- Use a TENS (transcutaneous electrical nerve stimulation) device which is generally used for pain relief but can be used successfully in improving vagal tone. You can get reasonably priced machines online. Please do your own research to find the best device.
- Stimulate the tongue by using bitters as this is the strongest form of taste stimulation. Dr Shade’s Bitter X would be a good choice. Bitters, when taken before a meal, can also be excellent at stimulating HCL and promoting digestive enzyme production.
- Use Betaine HCL supplements with enzymes to stimulate digestive function. Pure Encapsulation Digestive Enzymes Ultra with Betaine HCL would be a good choice.
- To improve motility you can use foods like ginger and globe artichokes, or in cases where supplements are required, you can consider Integrative Therapeutics Motility Activator.
- Vagal mortar outflow is cholinergic which means that we need adequate choline for optimal function. To identify whether you have a high need for choline it would be important to check specific genes involved in choline production, such as PEMT and MTHFD1. Eggs, meat, chicken, fish, brewers yeast, and wheat germ are good sources of dietary choline. Supplements such as PC (Phosphatidylcholine) by Body Bio can be a good choice if the need for choline is significant or where there are polymorphisms in the genes involved.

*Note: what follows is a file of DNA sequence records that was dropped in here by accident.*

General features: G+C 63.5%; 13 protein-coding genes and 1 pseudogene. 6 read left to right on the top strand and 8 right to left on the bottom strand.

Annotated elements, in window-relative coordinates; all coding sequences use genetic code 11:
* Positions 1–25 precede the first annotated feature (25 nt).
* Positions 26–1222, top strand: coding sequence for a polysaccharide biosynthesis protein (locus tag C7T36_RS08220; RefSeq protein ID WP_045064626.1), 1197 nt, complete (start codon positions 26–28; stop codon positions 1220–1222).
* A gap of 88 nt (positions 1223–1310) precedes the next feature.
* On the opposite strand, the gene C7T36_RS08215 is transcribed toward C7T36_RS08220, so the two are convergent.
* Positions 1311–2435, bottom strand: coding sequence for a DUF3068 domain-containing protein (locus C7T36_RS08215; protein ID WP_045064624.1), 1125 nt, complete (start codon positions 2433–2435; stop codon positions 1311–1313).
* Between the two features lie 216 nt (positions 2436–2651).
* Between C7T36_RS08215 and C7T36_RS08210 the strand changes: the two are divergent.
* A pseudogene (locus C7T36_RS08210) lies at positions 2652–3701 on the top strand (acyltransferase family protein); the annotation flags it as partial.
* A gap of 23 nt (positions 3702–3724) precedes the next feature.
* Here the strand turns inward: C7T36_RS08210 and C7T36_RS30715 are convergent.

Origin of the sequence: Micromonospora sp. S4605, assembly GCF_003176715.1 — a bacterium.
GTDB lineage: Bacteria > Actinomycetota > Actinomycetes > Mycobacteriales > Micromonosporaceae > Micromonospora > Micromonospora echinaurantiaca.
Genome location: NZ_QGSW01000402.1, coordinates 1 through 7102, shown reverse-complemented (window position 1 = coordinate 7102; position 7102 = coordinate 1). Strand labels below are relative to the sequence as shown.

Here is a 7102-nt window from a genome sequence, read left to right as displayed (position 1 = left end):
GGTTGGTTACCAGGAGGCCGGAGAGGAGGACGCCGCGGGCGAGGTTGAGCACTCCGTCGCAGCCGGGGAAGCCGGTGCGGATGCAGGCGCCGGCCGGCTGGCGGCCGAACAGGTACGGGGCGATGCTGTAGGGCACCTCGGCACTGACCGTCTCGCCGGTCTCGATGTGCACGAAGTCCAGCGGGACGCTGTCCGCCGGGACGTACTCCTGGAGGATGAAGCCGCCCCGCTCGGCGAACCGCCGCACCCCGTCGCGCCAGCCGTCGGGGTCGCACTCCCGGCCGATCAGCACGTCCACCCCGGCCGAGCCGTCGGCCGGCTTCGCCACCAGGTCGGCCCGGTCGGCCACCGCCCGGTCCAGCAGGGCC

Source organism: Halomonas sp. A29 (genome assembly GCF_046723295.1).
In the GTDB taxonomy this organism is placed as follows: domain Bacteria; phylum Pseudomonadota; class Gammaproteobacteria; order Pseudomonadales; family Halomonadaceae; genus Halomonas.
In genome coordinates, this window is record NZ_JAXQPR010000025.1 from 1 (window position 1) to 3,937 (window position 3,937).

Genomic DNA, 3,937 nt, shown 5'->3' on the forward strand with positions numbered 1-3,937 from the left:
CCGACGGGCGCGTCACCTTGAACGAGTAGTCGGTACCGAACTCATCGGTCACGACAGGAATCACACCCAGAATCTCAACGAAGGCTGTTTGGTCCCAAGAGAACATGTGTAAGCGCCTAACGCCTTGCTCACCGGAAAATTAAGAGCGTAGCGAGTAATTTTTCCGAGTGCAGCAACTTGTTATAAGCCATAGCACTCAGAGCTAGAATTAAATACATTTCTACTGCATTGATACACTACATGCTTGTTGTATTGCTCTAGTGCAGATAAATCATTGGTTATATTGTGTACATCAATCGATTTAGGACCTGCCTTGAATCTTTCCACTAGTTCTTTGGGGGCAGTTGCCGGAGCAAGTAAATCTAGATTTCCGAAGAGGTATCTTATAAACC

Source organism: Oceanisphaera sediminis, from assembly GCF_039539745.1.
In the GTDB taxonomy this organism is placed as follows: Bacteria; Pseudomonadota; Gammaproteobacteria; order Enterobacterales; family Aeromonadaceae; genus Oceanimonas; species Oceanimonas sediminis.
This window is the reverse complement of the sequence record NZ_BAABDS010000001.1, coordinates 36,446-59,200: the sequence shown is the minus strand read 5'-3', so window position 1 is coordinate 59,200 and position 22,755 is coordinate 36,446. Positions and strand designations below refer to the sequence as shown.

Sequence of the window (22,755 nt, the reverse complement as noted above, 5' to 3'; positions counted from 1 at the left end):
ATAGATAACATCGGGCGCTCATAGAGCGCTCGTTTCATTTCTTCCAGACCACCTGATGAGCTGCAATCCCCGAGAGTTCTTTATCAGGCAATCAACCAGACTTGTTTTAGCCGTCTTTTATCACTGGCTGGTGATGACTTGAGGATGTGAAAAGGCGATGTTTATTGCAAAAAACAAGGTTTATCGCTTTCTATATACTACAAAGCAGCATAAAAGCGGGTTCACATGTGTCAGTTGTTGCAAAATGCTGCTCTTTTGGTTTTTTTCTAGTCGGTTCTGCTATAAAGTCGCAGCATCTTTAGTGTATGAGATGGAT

- Taste and smell are typically affected by damage to epithelial cells by SARS-CoV-2. Epithelial cells are the safety shield of the body and line the surfaces of organs and glands in the body. A targeted epithelial repair protocol with special emphasis on gut and lung epithelial cells should form the cornerstone of recovery.
IMPORTANT NOTE: Before you include any of the supplements mentioned please make sure that you discuss them in detail with your medical professional or qualified practitioner. As a reader of this blog, you can register with Amrita Nutrition using the code IA12LW to get 10% off all supplements mentioned in this blog post.